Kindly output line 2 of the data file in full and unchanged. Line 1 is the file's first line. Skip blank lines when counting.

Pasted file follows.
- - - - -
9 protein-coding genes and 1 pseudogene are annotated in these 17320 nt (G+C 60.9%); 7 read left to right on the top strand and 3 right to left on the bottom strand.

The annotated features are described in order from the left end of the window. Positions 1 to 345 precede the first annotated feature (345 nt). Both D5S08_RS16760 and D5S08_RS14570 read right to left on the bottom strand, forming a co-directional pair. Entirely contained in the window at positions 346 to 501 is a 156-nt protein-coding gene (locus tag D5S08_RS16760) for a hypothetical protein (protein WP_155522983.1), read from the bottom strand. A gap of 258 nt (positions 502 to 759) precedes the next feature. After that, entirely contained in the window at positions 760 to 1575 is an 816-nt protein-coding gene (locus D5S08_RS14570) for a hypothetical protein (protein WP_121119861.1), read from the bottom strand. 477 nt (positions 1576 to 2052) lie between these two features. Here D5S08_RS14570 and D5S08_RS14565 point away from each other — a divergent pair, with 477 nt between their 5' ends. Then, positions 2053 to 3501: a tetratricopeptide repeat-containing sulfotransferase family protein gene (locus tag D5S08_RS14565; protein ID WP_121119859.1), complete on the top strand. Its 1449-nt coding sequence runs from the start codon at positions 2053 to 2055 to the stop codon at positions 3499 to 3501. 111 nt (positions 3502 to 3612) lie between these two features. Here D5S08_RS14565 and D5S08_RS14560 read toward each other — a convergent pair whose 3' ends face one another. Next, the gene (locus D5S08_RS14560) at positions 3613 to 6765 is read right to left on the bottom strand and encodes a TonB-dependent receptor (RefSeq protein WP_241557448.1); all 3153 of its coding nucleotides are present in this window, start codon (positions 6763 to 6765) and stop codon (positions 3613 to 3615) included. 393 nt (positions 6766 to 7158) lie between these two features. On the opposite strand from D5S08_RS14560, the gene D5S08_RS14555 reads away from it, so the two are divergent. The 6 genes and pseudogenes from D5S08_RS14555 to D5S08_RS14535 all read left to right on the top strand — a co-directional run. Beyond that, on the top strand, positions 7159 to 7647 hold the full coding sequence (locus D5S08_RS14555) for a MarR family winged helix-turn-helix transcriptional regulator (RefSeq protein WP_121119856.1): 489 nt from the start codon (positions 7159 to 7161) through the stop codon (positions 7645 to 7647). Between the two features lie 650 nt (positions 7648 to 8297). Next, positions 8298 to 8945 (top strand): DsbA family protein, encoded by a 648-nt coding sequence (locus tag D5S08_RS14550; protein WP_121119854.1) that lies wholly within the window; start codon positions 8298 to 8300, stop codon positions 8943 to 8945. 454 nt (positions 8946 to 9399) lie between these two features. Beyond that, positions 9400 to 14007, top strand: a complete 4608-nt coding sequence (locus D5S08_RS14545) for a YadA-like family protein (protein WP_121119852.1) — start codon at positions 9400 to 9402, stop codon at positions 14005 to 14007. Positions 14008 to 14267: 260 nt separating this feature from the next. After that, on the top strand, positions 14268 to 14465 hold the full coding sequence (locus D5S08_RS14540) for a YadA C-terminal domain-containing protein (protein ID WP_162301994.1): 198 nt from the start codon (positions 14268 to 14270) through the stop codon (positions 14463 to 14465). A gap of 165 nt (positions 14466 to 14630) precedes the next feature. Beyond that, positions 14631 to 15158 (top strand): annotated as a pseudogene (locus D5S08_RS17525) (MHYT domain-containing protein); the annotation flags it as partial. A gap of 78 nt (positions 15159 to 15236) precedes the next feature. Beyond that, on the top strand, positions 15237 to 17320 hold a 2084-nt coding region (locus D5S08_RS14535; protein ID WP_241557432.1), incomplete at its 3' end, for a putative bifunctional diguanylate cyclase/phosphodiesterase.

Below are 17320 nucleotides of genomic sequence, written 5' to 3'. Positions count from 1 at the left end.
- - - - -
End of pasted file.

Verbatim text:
The annotated features are described in order from the left end of the window. Positions 1 to 345 precede the first annotated feature (345 nt). Both D5S08_RS16760 and D5S08_RS14570 read right to left on the bottom strand, forming a co-directional pair. Entirely contained in the window at positions 346 to 501 is a 156-nt protein-coding gene (locus tag D5S08_RS16760) for a hypothetical protein (protein WP_155522983.1), read from the bottom strand. A gap of 258 nt (positions 502 to 759) precedes the next feature. After that, entirely contained in the window at positions 760 to 1575 is an 816-nt protein-coding gene (locus D5S08_RS14570) for a hypothetical protein (protein WP_121119861.1), read from the bottom strand. 477 nt (positions 1576 to 2052) lie between these two features. Here D5S08_RS14570 and D5S08_RS14565 point away from each other — a divergent pair, with 477 nt between their 5' ends. Then, positions 2053 to 3501: a tetratricopeptide repeat-containing sulfotransferase family protein gene (locus tag D5S08_RS14565; protein ID WP_121119859.1), complete on the top strand. Its 1449-nt coding sequence runs from the start codon at positions 2053 to 2055 to the stop codon at positions 3499 to 3501. 111 nt (positions 3502 to 3612) lie between these two features. Here D5S08_RS14565 and D5S08_RS14560 read toward each other — a convergent pair whose 3' ends face one another. Next, the gene (locus D5S08_RS14560) at positions 3613 to 6765 is read right to left on the bottom strand and encodes a TonB-dependent receptor (RefSeq protein WP_241557448.1); all 3153 of its coding nucleotides are present in this window, start codon (positions 6763 to 6765) and stop codon (positions 3613 to 3615) included. 393 nt (positions 6766 to 7158) lie between these two features. On the opposite strand from D5S08_RS14560, the gene D5S08_RS14555 reads away from it, so the two are divergent. The 6 genes and pseudogenes from D5S08_RS14555 to D5S08_RS14535 all read left to right on the top strand — a co-directional run. Beyond that, on the top strand, positions 7159 to 7647 hold the full coding sequence (locus D5S08_RS14555) for a MarR family winged helix-turn-helix transcriptional regulator (RefSeq protein WP_121119856.1): 489 nt from the start codon (positions 7159 to 7161) through the stop codon (positions 7645 to 7647). Between the two features lie 650 nt (positions 7648 to 8297). Next, positions 8298 to 8945 (top strand): DsbA family protein, encoded by a 648-nt coding sequence (locus tag D5S08_RS14550; protein WP_121119854.1) that lies wholly within the window; start codon positions 8298 to 8300, stop codon positions 8943 to 8945. 454 nt (positions 8946 to 9399) lie between these two features. Beyond that, positions 9400 to 14007, top strand: a complete 4608-nt coding sequence (locus D5S08_RS14545) for a YadA-like family protein (protein WP_121119852.1) — start codon at positions 9400 to 9402, stop codon at positions 14005 to 14007. Positions 14008 to 14267: 260 nt separating this feature from the next. After that, on the top strand, positions 14268 to 14465 hold the full coding sequence (locus D5S08_RS14540) for a YadA C-terminal domain-containing protein (protein ID WP_162301994.1): 198 nt from the start codon (positions 14268 to 14270) through the stop codon (positions 14463 to 14465). A gap of 165 nt (positions 14466 to 14630) precedes the next feature. Beyond that, positions 14631 to 15158 (top strand): annotated as a pseudogene (locus D5S08_RS17525) (MHYT domain-containing protein); the annotation flags it as partial. A gap of 78 nt (positions 15159 to 15236) precedes the next feature. Beyond that, on the top strand, positions 15237 to 17320 hold a 2084-nt coding region (locus D5S08_RS14535; protein ID WP_241557432.1), incomplete at its 3' end, for a putative bifunctional diguanylate cyclase/phosphodiesterase.